Explainer Video: Is famine a weapon of war?

Following the Hamas attacks on Israeli territory on 7 October, Gaza has remained under a strict blockade. The humanitarian crisis in the region has intensified rapidly amidst the fighting, with some 2.2 million people facing severe food shortages. Last March, the IPC – Integrated Food Security Phase Classification, a collaborative effort between UN agencies and humanitarian organizations, estimated that nearly half of Gaza’s population would fall under the most critical level – IPC 5 (“Catastrophe/Famine”) – by May. Moreover, IPC estimated that the entire population could face the possibility of famine by July.

Is famine a weapon of war? Is there potential for prosecution at the International Criminal Court in The Hague?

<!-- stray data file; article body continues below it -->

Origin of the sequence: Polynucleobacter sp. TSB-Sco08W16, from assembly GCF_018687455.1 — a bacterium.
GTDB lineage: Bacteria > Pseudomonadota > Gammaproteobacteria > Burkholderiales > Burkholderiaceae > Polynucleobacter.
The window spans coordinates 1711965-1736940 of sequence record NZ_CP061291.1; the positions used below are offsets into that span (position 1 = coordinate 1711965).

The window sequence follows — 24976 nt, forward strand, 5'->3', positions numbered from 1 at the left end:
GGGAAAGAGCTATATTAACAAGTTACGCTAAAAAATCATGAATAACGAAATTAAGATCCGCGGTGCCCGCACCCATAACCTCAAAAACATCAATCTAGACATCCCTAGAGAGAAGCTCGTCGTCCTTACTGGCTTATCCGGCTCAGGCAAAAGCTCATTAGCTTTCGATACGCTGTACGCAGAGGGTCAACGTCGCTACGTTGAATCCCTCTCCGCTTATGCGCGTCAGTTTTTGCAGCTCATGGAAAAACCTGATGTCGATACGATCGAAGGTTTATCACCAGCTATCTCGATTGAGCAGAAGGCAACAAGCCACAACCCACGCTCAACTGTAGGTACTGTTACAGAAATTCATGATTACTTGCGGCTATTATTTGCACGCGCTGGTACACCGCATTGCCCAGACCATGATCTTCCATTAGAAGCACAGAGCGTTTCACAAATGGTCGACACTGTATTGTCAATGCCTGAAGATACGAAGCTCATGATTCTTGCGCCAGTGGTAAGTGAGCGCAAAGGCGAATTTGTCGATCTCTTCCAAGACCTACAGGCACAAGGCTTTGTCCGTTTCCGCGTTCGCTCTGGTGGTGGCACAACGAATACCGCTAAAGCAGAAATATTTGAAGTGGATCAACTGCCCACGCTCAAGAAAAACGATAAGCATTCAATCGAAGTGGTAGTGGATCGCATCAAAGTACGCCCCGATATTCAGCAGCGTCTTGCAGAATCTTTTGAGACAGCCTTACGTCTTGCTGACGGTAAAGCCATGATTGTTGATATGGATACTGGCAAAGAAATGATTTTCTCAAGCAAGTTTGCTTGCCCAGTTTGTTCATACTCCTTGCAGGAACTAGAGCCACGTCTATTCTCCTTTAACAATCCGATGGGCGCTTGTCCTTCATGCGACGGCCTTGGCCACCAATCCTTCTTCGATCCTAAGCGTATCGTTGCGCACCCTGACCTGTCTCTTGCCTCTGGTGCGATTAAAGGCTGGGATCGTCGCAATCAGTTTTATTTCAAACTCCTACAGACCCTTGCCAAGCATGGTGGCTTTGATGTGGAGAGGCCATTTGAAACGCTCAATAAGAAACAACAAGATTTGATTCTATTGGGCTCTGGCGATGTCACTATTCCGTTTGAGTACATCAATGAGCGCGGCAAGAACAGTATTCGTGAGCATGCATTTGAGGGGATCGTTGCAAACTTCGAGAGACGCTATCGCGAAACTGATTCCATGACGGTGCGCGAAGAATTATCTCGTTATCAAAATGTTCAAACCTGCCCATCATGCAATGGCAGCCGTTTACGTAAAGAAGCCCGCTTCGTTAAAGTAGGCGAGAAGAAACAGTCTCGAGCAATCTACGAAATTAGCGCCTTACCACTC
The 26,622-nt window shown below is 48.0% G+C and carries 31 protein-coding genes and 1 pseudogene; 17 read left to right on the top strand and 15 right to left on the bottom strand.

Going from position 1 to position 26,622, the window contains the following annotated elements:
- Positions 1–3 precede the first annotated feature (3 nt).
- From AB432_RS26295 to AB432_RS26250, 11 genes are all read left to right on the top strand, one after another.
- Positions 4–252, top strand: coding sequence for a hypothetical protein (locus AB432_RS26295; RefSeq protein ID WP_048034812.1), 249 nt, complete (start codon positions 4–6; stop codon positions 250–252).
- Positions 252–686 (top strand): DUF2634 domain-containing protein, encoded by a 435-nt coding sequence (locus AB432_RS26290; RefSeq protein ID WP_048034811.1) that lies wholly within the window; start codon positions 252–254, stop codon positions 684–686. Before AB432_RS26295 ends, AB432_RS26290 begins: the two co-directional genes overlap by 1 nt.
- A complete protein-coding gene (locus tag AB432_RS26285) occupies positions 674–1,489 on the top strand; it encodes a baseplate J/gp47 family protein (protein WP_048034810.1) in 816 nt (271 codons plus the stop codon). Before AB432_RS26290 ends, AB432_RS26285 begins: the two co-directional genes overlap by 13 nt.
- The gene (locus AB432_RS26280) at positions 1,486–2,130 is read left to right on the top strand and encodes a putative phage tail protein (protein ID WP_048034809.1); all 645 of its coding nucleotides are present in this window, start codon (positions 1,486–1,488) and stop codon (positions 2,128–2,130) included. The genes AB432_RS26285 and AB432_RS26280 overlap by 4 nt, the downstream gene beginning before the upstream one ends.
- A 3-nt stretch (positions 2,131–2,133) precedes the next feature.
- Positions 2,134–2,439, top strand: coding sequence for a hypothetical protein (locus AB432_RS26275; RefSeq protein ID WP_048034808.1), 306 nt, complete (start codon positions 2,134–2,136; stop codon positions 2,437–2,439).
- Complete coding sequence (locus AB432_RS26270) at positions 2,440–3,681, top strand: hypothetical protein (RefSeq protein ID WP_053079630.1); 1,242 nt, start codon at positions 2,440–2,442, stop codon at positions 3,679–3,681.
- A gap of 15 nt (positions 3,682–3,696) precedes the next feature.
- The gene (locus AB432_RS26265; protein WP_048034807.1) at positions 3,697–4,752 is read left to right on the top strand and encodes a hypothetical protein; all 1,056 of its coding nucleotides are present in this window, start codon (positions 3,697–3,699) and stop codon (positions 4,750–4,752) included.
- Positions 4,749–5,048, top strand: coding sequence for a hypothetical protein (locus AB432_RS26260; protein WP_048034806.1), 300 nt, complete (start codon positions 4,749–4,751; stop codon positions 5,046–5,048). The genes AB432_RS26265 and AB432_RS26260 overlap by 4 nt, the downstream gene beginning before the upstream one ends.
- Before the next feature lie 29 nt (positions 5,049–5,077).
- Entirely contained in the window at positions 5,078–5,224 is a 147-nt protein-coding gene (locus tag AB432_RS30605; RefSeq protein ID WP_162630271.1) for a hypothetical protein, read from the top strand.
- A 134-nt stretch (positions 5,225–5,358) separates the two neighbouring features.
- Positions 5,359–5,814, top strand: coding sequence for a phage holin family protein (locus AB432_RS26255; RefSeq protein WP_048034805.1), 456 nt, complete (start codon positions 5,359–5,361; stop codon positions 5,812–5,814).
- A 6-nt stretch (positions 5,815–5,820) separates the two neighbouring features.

iMEdD spoke with Professor Alex De Waal, Executive Director of the World Peace Foundation at Tufts University. He says, there are three ways in which prosecution could be attempted. One avenue for prosecution could involve invoking Article 2c of the Genocide Convention, though proving genocidal intent poses significant challenges. Another option lies in pursuing charges of extermination as a crime against humanity, requiring evidence of an intent to eliminate a population, coupled with widespread and systematic actions. And then there is the war crime of starvation. “The political will to bring these cases to the court is the big question,” adds Prof. De Waal.